There is an inexplicable omission though, and that’s the lack of amiibo compatibility. No mystery mushrooms to unlock costumes (or event courses) are found in SMM 3DS. I might not even especially care about this if not for the fact that so many of Nintendo’s big 3DS release this year do support amiibo! Nintendo has failed to provide a reason for the omission of amiibo, and it seems clear why… there is no reason.


smm-createSharing is the main area where SMM 3DS is flat out unsuccessful compared to its Wii U predecessor, to such a degree that I’m sort of surprised Nintendo has even bothered to advertise it. You cannot upload any courses you design to the Course World. You can’t even start a design on the 3DS and transfer it over to the Wii U to finish and upload. Nintendo has, in effect, crippled any remaining sense of community that was, and remains, such a Mario Maker strength.

Who thinks trading a course with friends via local play – meaning they must also own a copy; no download play – is a proper substitute? At the very least, let me trade with those on my friend list. Heck, you can’t even swap the game card between systems without having to erase everything! There’s a collaborative aspect that Nintendo’s briefly touched on (“Pass a level back and forth with other players to make your dream course.”) but they’ve not really attempted to explain why this might be a compelling feature.

smm-streetpassOne of the reasons I delayed this review, is that I wanted to see how StreetPass sharing might work. Thanks to weekend travel I hit crowded malls, highway rest plazas, and various Nintendo Zone hotspots. I received a few tags, but sadly no courses. I’m sure that in Japan, StreetPass tags are available in every corner drugstore, but elsewhere, they’re a little hard to come by. My hope is that those who are introduced to the world of Mario Maker through this 3DS port, will enjoy it enough to want to pick up the much fuller Wii U version.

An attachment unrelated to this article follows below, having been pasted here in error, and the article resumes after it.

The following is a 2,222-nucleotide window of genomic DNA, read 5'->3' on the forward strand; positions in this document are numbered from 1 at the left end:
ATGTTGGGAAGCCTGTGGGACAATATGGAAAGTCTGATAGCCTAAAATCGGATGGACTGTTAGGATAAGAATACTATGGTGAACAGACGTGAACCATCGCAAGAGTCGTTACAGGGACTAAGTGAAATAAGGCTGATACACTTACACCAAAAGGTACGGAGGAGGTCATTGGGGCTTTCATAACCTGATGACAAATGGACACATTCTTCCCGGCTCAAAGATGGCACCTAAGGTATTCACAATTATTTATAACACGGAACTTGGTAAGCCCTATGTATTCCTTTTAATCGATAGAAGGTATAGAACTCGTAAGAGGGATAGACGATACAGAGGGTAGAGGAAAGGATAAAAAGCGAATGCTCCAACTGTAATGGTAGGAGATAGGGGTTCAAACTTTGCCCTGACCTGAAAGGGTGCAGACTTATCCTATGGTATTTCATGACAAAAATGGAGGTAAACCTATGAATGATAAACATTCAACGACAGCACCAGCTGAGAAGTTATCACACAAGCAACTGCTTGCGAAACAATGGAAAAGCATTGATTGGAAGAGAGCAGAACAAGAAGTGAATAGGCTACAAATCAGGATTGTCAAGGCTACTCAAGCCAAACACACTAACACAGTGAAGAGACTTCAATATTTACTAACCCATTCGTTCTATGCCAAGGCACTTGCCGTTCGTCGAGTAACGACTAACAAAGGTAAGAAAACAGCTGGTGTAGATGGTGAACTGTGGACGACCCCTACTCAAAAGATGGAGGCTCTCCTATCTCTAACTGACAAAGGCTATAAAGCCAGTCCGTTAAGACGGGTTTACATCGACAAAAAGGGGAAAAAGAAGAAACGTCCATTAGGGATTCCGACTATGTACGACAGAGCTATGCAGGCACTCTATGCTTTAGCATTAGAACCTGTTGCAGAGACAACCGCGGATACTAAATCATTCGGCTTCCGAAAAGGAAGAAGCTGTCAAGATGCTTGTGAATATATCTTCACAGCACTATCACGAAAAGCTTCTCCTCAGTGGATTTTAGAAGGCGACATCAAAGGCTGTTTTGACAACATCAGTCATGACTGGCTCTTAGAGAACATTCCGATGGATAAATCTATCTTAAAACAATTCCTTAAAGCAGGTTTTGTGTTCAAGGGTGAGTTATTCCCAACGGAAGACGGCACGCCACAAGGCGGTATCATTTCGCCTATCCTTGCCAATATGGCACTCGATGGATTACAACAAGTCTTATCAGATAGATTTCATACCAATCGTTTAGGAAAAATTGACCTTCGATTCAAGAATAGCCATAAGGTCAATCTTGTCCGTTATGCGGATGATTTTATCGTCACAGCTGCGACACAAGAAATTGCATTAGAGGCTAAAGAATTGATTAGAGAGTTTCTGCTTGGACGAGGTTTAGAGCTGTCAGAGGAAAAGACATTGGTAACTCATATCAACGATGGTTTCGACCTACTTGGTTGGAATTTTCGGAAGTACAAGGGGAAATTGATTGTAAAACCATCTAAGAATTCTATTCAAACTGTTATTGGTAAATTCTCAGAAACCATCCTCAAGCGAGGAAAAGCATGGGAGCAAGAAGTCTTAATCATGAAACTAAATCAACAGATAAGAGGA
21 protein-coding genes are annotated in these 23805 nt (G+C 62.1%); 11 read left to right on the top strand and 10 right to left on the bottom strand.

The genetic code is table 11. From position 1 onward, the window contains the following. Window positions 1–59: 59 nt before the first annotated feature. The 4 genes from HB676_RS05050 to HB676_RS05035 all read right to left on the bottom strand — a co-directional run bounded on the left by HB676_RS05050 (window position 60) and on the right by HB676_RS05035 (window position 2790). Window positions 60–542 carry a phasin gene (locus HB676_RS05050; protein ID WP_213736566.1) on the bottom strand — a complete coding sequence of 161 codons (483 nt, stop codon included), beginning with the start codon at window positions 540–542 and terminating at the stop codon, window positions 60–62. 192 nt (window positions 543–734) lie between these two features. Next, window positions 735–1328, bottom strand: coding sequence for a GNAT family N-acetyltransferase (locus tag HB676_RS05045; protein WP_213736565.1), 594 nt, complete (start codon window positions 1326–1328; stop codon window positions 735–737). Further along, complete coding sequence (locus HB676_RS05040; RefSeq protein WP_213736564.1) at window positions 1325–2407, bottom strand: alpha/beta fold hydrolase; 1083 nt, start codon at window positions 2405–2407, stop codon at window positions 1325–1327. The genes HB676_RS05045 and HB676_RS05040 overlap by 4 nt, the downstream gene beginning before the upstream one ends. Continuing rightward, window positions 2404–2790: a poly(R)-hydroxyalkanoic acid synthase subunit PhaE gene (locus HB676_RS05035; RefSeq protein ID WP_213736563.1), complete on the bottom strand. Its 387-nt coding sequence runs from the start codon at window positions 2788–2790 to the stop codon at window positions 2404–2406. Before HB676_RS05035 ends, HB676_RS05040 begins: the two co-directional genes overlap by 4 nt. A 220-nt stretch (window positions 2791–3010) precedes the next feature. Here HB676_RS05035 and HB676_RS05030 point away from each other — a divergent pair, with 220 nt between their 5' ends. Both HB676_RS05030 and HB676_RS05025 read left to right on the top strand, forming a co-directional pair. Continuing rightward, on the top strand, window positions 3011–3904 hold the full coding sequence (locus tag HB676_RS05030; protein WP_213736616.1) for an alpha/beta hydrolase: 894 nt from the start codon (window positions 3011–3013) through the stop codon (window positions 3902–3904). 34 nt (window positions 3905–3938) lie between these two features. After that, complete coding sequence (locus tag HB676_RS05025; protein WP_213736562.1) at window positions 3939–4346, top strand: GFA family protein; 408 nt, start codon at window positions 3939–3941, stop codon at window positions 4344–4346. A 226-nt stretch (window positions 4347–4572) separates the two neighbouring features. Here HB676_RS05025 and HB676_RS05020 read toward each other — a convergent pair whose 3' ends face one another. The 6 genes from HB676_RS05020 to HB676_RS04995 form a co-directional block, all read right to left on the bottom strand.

smm-artworkSuper Mario Maker for Nintendo 3DS is tricky to score. It’s Wii U predecessor is only a year or so old; I can’t simply stick my head in the sand and ignore how superior it is for sharing courses, and better optimized overall. For those thinking about double dipping, I’d have to say wait for a Nintendo Select price reduction. Or hope for some needed updates; the Wii U game keeps getting updated after all! If you’ve yet to experience the world of Mario Maker, the Wii U should definitely be your first choice. I’m still playing it one year later, and the online community is active and healthy. For all that, if you don’t own a Wii U, and don’t plan on buying one …

smm-nsmbu-waterSuper Mario Maker for Nintendo 3DS offers a lot. Between Nintendo’s 100 courses, and seemingly no end of Wii U designs, you won’t be left in want for something to play. If sharing holds little interest to you, this should be an easy purchase to flirt with, and it’s $20 cheaper than the Wii U version as well. Mario fans, get ready to play and create anytime, anywhere.smm-banner